A look at previous Fed rate cuts and what it means for equities A look at previous Fed rate cuts and what it means for equities A look at previous Fed rate cuts and what it means for equities

A look at previous Fed rate cuts and what it means for equities

Equities 4 minutes to read
Peter Garnry

Head of Equity Strategy

Summary:  The market is increasing its confidence that the Fed will cut its policy rate at the March meeting starting a rate cut cycle. We take a look at previous initial rate cut cycles and how the US equity market responded to in the first 90 trading days to such a rate cut. We discuss the conflicting signals in the economy between financial conditions that have eased substantially against the easing inflation setting up a difficult decision for the Fed because which factor should they emphasize in the short run.

Initial rate cuts are rarely seen as negative

Since 19 October the market has drastically altered its view on inflation and more importantly policy rates set by the Fed and ECB. As the US SOFR (Secured Overnight Financing Rate) Dec 2024 contract is showing the market has moved the 2024 terminal Fed Funds rate lower by almost 100 bps. This repricing has fuelled sentiment in equities delivering one of the strongest months in 20 years in equities. The SOFR futures forward curve is now pricing in 5 rate cuts by December 2024 with the Fed rate cut coming at the Fed meeting on 20 March.

There have been 9 initial Fed rate cuts starting a rate cut cycle (shorter or longer) since 1 January 1985 and if we look at the S&P 500 performance during these periods then the US equity market tends to rise in the subsequent 3 months after a rate cut cycle has begun. Remember that with only 9 rate cut cycles the statistics here come with small confidence and investors should take note of the current situation instead of blindly trust history. The average S&P 500 gain during the 90 trading days after an initial Fed rate cut is 5.1% which is significantly above the normal 3-month S&P 500 return which is in the 2-2.5% range.

History gives us the clue that an initial rate cut by the Fed is often interpreted by the market as a natural initial adjustment of policy rates to changing circumstances. But the market is rarely coupling the initial rate hike with an incoming recession. If that was the case history would a more clear downward direction in equities post an initial rate hike. This is also likely the reason why equities have rallied since mid-October. The equity market sees the current priced in rate cuts as a natural adjustment to lower inflation and not a sign of a recession. Should SOFR futures suddenly rally a lot higher from here then it would be a sign that rates traders are seeing a recession coming and then the interpretation by equities will flip on dime.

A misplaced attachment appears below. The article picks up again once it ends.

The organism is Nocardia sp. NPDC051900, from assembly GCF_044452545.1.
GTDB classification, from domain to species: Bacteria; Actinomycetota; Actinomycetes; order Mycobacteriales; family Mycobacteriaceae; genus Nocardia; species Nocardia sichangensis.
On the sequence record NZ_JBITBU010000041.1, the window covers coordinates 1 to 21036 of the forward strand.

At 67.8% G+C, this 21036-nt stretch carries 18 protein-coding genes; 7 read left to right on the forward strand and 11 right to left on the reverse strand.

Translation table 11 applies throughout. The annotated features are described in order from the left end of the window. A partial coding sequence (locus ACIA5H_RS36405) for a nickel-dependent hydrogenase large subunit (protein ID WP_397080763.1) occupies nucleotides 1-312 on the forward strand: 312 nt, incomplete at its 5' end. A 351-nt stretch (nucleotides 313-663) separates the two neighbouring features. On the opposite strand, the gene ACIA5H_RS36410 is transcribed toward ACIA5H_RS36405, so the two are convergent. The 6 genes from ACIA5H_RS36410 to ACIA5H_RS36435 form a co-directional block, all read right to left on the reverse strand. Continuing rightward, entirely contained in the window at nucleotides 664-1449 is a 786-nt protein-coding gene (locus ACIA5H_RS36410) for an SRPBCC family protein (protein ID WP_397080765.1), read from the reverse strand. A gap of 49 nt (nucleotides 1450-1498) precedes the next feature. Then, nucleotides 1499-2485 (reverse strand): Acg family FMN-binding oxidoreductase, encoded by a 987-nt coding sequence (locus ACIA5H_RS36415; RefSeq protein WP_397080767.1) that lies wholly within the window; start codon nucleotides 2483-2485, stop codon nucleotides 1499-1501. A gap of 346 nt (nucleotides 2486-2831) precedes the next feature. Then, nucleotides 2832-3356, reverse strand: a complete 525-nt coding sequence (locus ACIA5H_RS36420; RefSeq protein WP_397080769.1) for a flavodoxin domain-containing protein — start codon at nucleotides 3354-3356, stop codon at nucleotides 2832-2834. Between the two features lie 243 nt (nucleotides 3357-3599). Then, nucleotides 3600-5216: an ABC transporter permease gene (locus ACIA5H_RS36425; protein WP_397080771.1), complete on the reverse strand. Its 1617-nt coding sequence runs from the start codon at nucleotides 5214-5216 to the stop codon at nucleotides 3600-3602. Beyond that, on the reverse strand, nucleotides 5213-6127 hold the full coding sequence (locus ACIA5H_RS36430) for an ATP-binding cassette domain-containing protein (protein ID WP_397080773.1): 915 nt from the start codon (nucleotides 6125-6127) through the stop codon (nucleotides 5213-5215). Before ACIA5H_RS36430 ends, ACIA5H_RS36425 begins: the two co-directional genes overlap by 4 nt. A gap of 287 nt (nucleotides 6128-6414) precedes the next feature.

Another striking difference in the market is the median recession probability by economists tracking the US economy. The probability is at 50% which is a huge divergence from equity markets which are closer to all-time highs and thus signalling less than a 10% probability of a recession.

SOFR futures Dec 2024 | Source: Saxo

Financial conditions vs inflation

The prevailing narrative driving the repricing in policy rates is that central banks won over inflation. Although premature and we have little data to base our understanding of the new structural inflation level in the economy, that is nevertheless what the market is running with. Now, one thing is inflation coming down, another is financial conditions which the Fed is also paying close attention to. If look at the Fed’s own adjusted financial conditions index then it now the loosest since the rate hike cycle began back in early 2022 and financial conditions have ease substantially in the past two months.

Looser financial conditions will help underpin financial markets and more importantly the economy. There are no signs that financial conditions are getting too tight and thus if the Fed followed their own methodology they would sit tight for longer avoiding a repeat of the 1970s where they cut the interest rate too quickly.

There is final unknown in all of this and that is China. The false starts in 2023 and the widening cracks in the economy is forcing the Chinese leadership to act in their own self-interest. The CCP’s Politburo is about to set the date for the third plenum which will gather extra attention this time around because China’s economy is seen as weakening. If China goes bold regardless of the obvious weakened fiscal transmission due to the old economic model is currently broken (real estate and infrastructure spending) then that could be a surprise factor for the global economy and inflation. The Fed and ECB are well aware of this. So 2024 will start with a high stake poker game in world of policy rates.


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